- It was not specified, however, whether it was the Western Neisse (which had its source in Bohemia and flowed into the Oder near Nysa) or the Eastern Neisse (which had its source in Silesia and flowed into the Oder near Gubin), which was later to be discussed.
- Stalin also made his claims in Asia: South Sakhalin and the Kuril Islands, then Japanese territories. Concerning the operations in the occupied Balkans, Churchill announced to Stalin his intention to support communist partisans in Yugoslavia led by Tito rather than the Chetniks’ legitimist group obedient to the Yugoslav government in exile in London. The former was led by Draža Mihailović, leader of the Chetniks Detachments, a royalist and nationalist movement.
- Churchill made his decision based on reports that the Partisans inflicted much more damage on the Germans than the Chetniks. Churchill did not suspect that these reports largely exaggerated the number of dissident groups and minimised Mihailović’s forces. This was due to the influence of the “Five of Cambridge”, a group of intelligence agents in the British SIS (Secret Intelligence Service) working in fact for the NKVD (or the People's Commissariat for Internal Affairs), the interior ministry of the Soviet Union tasked to oversee Soviet prisons and labour camps.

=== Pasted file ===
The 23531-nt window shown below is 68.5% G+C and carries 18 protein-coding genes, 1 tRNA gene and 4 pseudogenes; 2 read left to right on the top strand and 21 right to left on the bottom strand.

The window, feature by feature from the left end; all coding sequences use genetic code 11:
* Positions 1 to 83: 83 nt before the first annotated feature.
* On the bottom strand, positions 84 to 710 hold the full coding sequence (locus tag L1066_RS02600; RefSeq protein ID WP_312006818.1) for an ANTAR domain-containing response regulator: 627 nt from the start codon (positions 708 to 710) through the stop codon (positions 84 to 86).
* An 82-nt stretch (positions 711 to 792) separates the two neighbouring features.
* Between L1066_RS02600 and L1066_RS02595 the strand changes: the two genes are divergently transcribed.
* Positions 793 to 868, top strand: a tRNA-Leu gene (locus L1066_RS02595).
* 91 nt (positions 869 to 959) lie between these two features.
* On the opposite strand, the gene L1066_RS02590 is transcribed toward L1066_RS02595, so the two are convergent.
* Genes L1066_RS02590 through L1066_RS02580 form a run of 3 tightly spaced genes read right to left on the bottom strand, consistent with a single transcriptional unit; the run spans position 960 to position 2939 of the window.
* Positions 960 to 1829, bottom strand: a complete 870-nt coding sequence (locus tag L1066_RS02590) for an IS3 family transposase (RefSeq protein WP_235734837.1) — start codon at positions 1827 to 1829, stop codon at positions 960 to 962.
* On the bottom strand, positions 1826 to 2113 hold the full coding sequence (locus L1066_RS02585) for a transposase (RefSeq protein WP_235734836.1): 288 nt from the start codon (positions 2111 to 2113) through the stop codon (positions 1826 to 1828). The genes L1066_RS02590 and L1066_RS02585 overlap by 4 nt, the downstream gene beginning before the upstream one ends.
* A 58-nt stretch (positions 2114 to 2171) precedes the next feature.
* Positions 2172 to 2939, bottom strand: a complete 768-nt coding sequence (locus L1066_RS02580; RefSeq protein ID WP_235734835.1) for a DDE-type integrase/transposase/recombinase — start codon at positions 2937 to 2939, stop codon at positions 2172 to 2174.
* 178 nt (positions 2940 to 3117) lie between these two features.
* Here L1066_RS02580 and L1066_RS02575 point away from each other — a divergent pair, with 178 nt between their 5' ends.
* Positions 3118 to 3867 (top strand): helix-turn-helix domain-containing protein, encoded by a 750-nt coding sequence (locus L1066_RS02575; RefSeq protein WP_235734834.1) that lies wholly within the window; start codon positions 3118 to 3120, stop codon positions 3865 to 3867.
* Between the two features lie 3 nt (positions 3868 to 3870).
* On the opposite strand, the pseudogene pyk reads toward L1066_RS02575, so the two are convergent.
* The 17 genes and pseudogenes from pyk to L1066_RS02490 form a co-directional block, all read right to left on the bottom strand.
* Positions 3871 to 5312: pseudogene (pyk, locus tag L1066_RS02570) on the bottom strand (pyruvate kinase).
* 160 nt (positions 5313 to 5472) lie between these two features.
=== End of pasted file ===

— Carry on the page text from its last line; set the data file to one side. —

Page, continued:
- After the conference, the three leaders communicated the given military conclusions, on 1 December 1943.
- Yugoslav Partisans would be supported by supplies and equipment as well as commando operations.
- Turkey should join the war, on the Allied side, before the end of the year.
- If Turkey went to war against Germany, and if it resulted in a declaration of war or an attack by Bulgaria on Turkey, the USSR would immediately go to war against Bulgaria. The Conference noted that this could be mentioned in future negotiations to bring Turkey into the war.
- The “Operation Overlord” (Normandy landings) would be launched in May 1944, in synchronisation with an operation against the south of France.
- The conference would take note later of Marshal Stalin’s statement that the Soviet forces would launch an offensive at the same time to prevent German forces from being transferred from the Eastern to the Western fronts.
- It was agreed that the troops of the three powers would remain in close contact for all matters concerning operations in Europe. In particular, a cover plan was agreed in order to mystify and disorientate the enemy.
- Churchill, Stalin and Roosevelt also agreed at this conference to create the UN according to the principles developed at the Moscow Conference. This conference would lead to the bringing together of experts.
Stories about the Tehran Conference
- The Tehran Conference, code named Eureka was the first time all three Allied leaders had convened face to face. This remarkable event produced several stories that made it controversial.
- Winston Churchill, in his memoirs, refers to the dinner given by Stalin in November, a meal during which the Soviet leader proposed to shoot thousands of German officers and technicians at the end of the war.